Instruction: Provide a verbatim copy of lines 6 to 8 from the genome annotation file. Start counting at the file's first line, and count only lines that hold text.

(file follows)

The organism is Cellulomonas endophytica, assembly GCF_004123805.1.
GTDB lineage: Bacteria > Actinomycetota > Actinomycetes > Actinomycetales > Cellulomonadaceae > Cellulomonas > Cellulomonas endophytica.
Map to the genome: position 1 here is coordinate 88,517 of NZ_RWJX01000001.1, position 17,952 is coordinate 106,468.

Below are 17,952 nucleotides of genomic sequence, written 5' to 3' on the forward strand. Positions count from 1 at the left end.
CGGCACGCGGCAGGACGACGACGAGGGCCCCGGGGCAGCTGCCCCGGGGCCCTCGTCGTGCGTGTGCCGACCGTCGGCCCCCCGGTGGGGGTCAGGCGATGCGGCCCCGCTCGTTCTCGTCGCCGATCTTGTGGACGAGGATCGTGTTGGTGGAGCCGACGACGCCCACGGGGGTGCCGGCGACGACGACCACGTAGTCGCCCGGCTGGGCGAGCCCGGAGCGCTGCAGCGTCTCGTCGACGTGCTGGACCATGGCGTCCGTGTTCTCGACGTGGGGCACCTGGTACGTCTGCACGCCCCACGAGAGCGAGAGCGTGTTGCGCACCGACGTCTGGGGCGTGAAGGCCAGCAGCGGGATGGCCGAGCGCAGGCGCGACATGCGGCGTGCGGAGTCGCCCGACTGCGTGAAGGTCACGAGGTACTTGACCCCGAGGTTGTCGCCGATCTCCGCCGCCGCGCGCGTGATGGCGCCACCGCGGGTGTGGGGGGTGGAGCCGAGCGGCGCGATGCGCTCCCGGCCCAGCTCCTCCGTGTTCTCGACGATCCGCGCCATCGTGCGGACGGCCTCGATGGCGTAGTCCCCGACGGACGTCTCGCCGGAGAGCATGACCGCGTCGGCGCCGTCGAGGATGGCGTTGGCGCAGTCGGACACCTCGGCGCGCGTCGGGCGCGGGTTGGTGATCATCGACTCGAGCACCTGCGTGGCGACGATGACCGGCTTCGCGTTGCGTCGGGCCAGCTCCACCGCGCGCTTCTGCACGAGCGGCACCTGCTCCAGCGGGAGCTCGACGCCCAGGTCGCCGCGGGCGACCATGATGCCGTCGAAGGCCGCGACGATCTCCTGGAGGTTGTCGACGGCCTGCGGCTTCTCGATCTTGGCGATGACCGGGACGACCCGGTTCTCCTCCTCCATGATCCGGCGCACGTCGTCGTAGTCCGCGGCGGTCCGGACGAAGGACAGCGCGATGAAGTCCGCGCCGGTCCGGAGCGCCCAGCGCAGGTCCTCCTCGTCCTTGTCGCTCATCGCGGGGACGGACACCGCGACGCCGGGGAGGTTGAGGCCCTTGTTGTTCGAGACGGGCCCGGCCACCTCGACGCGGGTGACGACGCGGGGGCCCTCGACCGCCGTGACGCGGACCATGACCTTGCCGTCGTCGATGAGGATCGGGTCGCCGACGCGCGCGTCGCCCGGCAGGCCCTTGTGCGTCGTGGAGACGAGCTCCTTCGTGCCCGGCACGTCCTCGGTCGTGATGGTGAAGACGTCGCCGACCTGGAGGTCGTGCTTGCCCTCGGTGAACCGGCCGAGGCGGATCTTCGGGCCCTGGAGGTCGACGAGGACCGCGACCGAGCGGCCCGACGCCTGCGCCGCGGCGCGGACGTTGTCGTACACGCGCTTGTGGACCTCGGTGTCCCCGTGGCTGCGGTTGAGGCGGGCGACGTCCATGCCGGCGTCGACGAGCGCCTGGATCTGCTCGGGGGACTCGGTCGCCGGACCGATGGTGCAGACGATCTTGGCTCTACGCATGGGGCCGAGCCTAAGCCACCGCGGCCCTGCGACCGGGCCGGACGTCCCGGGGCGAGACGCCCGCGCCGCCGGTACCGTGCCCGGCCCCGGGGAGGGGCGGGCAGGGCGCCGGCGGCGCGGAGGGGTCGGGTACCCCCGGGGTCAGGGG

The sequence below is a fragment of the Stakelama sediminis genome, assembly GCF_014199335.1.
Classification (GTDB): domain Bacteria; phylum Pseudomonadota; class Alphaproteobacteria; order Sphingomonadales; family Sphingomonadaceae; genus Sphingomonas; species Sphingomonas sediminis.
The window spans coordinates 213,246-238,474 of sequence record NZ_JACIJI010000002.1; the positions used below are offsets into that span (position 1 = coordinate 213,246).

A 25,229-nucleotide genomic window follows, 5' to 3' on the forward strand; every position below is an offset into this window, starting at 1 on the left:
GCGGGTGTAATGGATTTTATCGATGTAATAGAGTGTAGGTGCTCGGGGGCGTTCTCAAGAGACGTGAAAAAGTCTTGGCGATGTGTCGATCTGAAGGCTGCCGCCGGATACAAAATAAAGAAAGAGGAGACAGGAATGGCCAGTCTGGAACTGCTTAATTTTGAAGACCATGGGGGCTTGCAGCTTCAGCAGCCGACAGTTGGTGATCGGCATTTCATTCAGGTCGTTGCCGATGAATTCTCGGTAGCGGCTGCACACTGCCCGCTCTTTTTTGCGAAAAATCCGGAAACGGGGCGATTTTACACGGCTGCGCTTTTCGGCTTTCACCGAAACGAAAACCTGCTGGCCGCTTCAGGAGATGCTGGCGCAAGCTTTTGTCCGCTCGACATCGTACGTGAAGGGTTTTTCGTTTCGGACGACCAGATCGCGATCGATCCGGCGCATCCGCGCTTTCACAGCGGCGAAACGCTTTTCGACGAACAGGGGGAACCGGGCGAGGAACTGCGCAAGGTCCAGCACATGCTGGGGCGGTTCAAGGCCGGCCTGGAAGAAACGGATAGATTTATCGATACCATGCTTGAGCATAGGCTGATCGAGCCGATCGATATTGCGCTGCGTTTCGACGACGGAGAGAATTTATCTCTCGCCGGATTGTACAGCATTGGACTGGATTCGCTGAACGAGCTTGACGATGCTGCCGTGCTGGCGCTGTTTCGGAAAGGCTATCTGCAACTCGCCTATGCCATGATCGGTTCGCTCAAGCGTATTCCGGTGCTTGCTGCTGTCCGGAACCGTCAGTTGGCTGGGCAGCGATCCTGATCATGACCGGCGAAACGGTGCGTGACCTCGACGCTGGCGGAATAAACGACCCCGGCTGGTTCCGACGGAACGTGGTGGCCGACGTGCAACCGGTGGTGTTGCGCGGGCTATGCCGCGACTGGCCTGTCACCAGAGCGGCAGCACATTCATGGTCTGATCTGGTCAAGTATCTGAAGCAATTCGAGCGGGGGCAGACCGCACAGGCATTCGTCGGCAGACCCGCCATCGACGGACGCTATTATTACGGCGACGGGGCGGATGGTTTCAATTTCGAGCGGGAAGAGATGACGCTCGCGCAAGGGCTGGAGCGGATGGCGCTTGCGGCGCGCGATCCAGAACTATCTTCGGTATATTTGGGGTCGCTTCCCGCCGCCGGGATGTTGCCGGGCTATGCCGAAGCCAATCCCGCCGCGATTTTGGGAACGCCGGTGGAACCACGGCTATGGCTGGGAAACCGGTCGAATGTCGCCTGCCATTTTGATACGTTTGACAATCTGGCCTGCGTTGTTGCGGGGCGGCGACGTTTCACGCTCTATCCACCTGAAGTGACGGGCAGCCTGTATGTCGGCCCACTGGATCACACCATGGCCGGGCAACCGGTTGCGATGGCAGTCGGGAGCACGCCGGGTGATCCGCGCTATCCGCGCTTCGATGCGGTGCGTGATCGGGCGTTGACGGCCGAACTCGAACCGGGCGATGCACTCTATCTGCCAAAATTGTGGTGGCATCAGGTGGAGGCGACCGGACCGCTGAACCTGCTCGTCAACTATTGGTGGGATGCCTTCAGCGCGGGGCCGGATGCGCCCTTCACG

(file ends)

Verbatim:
The sequence below is a fragment of the Stakelama sediminis genome, assembly GCF_014199335.1.
Classification (GTDB): domain Bacteria; phylum Pseudomonadota; class Alphaproteobacteria; order Sphingomonadales; family Sphingomonadaceae; genus Sphingomonas; species Sphingomonas sediminis.
The window spans coordinates 213,246-238,474 of sequence record NZ_JACIJI010000002.1; the positions used below are offsets into that span (position 1 = coordinate 213,246).